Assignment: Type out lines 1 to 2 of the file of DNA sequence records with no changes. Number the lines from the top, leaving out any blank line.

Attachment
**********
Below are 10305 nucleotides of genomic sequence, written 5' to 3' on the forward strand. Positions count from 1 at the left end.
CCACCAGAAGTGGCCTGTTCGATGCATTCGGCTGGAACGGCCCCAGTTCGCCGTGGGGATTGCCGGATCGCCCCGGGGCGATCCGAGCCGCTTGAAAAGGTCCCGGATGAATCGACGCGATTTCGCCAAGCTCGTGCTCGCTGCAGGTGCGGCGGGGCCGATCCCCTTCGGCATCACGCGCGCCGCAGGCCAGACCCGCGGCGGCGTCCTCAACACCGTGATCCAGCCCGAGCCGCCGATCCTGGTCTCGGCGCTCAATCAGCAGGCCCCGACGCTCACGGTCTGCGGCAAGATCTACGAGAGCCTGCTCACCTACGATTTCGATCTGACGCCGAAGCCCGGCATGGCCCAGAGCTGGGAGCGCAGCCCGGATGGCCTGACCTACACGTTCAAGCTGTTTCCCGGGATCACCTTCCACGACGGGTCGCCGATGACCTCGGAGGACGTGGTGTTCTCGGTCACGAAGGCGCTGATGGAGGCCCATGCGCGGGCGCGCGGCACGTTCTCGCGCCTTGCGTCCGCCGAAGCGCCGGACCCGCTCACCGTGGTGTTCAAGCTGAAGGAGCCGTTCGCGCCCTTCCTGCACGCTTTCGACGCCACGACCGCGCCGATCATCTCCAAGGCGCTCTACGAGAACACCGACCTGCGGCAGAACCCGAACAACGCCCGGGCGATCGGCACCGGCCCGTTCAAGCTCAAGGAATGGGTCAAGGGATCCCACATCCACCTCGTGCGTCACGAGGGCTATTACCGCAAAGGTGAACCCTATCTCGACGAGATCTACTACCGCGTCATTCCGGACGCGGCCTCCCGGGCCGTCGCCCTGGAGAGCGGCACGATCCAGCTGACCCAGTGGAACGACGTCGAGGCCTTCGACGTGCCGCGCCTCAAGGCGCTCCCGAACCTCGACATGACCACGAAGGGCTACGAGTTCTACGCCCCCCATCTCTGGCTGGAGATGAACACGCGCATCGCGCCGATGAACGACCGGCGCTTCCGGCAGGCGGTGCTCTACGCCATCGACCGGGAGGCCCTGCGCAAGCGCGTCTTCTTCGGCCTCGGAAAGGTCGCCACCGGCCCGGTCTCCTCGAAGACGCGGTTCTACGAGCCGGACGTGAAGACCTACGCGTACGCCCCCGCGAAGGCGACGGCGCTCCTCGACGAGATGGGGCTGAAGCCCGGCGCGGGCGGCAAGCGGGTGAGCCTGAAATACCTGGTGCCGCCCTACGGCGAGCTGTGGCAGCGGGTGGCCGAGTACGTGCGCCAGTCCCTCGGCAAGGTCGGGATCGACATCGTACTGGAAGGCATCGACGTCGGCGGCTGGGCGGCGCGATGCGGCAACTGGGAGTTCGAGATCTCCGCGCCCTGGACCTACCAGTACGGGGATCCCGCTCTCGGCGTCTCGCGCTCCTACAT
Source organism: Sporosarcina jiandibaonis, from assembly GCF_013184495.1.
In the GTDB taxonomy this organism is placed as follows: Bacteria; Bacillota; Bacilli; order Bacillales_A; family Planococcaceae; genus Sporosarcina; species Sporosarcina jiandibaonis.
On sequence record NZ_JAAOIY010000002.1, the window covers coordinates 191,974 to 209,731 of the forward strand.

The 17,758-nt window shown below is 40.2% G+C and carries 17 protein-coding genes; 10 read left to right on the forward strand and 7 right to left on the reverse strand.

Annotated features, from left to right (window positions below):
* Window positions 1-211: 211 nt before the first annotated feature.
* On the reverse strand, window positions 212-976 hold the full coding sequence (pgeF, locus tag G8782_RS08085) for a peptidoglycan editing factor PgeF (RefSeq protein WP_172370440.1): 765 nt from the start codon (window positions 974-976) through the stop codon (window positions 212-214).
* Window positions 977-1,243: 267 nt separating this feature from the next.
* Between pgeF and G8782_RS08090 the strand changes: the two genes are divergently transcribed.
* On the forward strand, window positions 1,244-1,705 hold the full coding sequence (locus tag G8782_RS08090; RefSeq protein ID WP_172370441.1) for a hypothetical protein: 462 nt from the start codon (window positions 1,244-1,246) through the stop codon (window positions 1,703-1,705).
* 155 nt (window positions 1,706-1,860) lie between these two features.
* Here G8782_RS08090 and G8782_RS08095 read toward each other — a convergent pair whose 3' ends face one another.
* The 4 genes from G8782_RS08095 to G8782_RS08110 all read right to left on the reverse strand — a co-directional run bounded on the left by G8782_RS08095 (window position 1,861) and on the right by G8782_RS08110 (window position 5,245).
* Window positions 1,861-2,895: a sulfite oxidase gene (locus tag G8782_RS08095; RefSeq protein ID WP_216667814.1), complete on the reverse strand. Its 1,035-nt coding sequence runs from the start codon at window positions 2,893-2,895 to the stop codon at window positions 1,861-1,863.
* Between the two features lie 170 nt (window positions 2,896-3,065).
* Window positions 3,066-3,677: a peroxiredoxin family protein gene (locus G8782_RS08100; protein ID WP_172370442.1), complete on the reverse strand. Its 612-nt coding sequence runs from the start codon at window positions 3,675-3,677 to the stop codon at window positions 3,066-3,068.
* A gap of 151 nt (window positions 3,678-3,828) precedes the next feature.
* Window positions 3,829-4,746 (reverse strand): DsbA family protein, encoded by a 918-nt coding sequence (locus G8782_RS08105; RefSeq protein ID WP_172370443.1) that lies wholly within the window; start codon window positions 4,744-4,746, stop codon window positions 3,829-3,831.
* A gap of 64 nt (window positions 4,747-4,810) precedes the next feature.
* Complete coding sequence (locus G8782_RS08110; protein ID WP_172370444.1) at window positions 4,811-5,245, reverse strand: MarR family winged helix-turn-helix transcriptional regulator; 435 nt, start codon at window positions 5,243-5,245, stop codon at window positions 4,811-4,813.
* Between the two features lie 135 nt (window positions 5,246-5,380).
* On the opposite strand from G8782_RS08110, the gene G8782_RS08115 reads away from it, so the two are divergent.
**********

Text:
Below are 10305 nucleotides of genomic sequence, written 5' to 3' on the forward strand. Positions count from 1 at the left end.
CCACCAGAAGTGGCCTGTTCGATGCATTCGGCTGGAACGGCCCCAGTTCGCCGTGGGGATTGCCGGATCGCCCCGGGGCGATCCGAGCCGCTTGAAAAGGTCCCGGATGAATCGACGCGATTTCGCCAAGCTCGTGCTCGCTGCAGGTGCGGCGGGGCCGATCCCCTTCGGCATCACGCGCGCCGCAGGCCAGACCCGCGGCGGCGTCCTCAACACCGTGATCCAGCCCGAGCCGCCGATCCTGGTCTCGGCGCTCAATCAGCAGGCCCCGACGCTCACGGTCTGCGGCAAGATCTACGAGAGCCTGCTCACCTACGATTTCGATCTGACGCCGAAGCCCGGCATGGCCCAGAGCTGGGAGCGCAGCCCGGATGGCCTGACCTACACGTTCAAGCTGTTTCCCGGGATCACCTTCCACGACGGGTCGCCGATGACCTCGGAGGACGTGGTGTTCTCGGTCACGAAGGCGCTGATGGAGGCCCATGCGCGGGCGCGCGGCACGTTCTCGCGCCTTGCGTCCGCCGAAGCGCCGGACCCGCTCACCGTGGTGTTCAAGCTGAAGGAGCCGTTCGCGCCCTTCCTGCACGCTTTCGACGCCACGACCGCGCCGATCATCTCCAAGGCGCTCTACGAGAACACCGACCTGCGGCAGAACCCGAACAACGCCCGGGCGATCGGCACCGGCCCGTTCAAGCTCAAGGAATGGGTCAAGGGATCCCACATCCACCTCGTGCGTCACGAGGGCTATTACCGCAAAGGTGAACCCTATCTCGACGAGATCTACTACCGCGTCATTCCGGACGCGGCCTCCCGGGCCGTCGCCCTGGAGAGCGGCACGATCCAGCTGACCCAGTGGAACGACGTCGAGGCCTTCGACGTGCCGCGCCTCAAGGCGCTCCCGAACCTCGACATGACCACGAAGGGCTACGAGTTCTACGCCCCCCATCTCTGGCTGGAGATGAACACGCGCATCGCGCCGATGAACGACCGGCGCTTCCGGCAGGCGGTGCTCTACGCCATCGACCGGGAGGCCCTGCGCAAGCGCGTCTTCTTCGGCCTCGGAAAGGTCGCCACCGGCCCGGTCTCCTCGAAGACGCGGTTCTACGAGCCGGACGTGAAGACCTACGCGTACGCCCCCGCGAAGGCGACGGCGCTCCTCGACGAGATGGGGCTGAAGCCCGGCGCGGGCGGCAAGCGGGTGAGCCTGAAATACCTGGTGCCGCCCTACGGCGAGCTGTGGCAGCGGGTGGCCGAGTACGTGCGCCAGTCCCTCGGCAAGGTCGGGATCGACATCGTACTGGAAGGCATCGACGTCGGCGGCTGGGCGGCGCGATGCGGCAACTGGGAGTTCGAGATCTCCGCGCCCTGGACCTACCAGTACGGGGATCCCGCTCTCGGCGTCTCGCGCTCCTACAT